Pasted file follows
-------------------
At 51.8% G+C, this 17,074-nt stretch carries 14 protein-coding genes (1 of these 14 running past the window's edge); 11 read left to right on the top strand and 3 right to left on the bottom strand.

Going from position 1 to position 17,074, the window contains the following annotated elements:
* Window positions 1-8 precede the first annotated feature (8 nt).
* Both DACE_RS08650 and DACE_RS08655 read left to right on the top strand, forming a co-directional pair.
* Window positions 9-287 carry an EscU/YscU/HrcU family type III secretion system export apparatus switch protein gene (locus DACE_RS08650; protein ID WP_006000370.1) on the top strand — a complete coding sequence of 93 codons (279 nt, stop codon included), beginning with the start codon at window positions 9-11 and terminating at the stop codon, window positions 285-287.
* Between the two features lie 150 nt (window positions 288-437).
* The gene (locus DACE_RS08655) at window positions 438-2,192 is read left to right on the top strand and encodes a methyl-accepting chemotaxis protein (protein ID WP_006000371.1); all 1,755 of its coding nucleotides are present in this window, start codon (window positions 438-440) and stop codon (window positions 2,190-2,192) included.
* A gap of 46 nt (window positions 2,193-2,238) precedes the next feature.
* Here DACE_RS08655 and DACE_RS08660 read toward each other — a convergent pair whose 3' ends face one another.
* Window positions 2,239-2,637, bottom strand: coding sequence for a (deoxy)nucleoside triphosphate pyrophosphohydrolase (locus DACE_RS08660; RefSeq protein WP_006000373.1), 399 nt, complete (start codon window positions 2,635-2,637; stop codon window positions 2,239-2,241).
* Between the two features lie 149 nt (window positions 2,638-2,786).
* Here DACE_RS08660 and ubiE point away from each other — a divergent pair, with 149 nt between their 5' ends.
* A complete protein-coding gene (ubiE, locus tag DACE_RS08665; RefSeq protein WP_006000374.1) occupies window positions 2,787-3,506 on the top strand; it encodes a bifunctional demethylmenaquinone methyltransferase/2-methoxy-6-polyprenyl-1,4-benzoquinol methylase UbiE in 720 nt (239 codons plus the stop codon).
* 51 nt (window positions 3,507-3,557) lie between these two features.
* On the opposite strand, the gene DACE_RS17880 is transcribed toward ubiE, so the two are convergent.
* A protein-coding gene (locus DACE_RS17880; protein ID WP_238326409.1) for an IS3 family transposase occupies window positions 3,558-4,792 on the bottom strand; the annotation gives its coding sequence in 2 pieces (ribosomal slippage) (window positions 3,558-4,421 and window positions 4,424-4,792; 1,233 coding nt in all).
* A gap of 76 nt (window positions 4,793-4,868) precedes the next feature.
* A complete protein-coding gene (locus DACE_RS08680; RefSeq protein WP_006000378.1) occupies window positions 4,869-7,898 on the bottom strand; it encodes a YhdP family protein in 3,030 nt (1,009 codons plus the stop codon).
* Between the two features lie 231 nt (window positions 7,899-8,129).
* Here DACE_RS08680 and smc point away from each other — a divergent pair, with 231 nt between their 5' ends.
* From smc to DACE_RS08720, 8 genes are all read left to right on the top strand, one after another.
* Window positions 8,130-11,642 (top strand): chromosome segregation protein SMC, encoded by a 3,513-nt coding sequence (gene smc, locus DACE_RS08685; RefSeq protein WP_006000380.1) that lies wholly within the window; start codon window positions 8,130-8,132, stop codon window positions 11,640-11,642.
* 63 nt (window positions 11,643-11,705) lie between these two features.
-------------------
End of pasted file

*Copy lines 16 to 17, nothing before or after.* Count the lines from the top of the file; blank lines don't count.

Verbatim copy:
* A protein-coding gene (locus DACE_RS17880; protein ID WP_238326409.1) for an IS3 family transposase occupies window positions 3,558-4,792 on the bottom strand; the annotation gives its coding sequence in 2 pieces (ribosomal slippage) (window positions 3,558-4,421 and window positions 4,424-4,792; 1,233 coding nt in all).
* A gap of 76 nt (window positions 4,793-4,868) precedes the next feature.